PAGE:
The Obama administration is shelving an Eastern European missile defence plan that has been a major irritant in relations with Russia, a US ally said on Thursday.
The Pentagon confirmed a “major adjustment” of the system designed to guard against Iranian missiles.
Jan Fischer, the prime minister of the Czech Republic, told reporters that President Barack Obama phoned him overnight to say the US “is pulling out of plans to build a missile defence radar on Czech territory.”
The missile defence system, planned under the Bush administration, was being built in the Czech Republic and Poland.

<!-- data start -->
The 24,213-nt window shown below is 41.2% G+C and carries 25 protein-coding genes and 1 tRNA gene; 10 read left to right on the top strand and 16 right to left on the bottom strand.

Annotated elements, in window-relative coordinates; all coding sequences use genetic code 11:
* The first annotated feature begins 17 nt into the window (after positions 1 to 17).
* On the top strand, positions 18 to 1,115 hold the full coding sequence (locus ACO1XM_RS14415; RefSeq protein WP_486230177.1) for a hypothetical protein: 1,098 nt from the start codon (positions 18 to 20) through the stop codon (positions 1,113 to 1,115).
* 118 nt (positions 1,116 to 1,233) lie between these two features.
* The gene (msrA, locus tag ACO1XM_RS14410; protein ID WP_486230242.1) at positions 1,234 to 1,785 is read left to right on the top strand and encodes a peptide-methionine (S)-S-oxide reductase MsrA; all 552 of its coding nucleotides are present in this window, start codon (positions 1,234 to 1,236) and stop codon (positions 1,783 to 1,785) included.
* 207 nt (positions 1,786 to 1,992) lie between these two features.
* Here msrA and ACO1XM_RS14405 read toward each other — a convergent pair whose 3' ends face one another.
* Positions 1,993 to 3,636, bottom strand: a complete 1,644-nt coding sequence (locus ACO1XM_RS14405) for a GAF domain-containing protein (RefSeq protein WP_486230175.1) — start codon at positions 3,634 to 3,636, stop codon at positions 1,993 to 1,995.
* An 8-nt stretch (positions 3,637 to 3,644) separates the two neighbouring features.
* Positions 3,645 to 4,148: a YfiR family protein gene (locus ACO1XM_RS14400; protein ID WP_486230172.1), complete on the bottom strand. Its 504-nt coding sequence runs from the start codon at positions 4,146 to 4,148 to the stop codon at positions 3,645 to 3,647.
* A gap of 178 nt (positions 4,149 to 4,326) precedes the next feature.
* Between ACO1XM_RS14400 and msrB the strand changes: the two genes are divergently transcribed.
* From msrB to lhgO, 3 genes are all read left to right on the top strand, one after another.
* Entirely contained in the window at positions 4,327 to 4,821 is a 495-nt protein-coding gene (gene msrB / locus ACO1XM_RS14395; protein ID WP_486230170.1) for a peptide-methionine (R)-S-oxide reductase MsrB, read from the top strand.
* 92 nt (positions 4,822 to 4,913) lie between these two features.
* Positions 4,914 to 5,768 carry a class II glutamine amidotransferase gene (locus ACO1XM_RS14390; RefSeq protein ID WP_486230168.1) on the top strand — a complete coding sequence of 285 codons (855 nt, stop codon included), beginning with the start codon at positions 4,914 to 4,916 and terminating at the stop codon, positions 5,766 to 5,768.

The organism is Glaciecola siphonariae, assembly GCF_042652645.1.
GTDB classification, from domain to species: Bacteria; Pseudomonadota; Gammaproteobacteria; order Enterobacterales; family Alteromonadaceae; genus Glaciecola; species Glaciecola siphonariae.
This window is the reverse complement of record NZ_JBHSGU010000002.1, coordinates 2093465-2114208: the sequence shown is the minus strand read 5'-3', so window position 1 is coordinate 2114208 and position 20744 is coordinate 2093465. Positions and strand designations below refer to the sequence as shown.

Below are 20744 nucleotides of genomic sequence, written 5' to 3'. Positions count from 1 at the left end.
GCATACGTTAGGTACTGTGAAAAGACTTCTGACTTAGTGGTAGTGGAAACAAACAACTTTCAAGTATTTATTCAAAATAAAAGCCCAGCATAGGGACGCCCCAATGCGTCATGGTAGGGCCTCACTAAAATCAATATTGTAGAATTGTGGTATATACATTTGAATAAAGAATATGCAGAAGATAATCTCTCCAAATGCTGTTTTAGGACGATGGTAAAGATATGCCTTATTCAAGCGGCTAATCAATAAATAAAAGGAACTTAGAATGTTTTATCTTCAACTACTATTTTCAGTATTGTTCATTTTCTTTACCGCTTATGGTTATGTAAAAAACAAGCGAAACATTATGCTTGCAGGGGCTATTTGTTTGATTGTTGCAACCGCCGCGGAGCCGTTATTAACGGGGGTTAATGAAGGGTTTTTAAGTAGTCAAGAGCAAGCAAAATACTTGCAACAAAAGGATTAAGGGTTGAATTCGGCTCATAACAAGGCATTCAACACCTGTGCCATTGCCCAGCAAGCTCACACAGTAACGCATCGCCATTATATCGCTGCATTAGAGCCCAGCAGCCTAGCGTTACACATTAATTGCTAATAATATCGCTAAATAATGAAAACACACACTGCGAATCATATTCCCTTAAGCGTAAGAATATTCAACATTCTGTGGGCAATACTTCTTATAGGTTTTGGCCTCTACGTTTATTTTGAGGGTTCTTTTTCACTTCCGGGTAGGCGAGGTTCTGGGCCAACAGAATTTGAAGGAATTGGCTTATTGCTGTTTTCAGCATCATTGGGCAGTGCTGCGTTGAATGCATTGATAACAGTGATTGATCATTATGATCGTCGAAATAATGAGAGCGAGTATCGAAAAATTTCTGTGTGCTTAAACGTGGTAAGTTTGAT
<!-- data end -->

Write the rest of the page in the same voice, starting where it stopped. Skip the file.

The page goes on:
Without giving specifics, Pentagon spokesman Geoff Morrell said the plan is being changed in part because the US has concluded that Iran is less focused on developing the kind of long-range missiles for which the system was originally developed.
“While the Iranian threat has developed, so too has our technology,” Morrell said.
“We have made a major adjustment and enhancement to our European missile defence system that will better protect our forces deployed in Europe and our allies there from Iranian short and medium-range missiles,” Morrell said.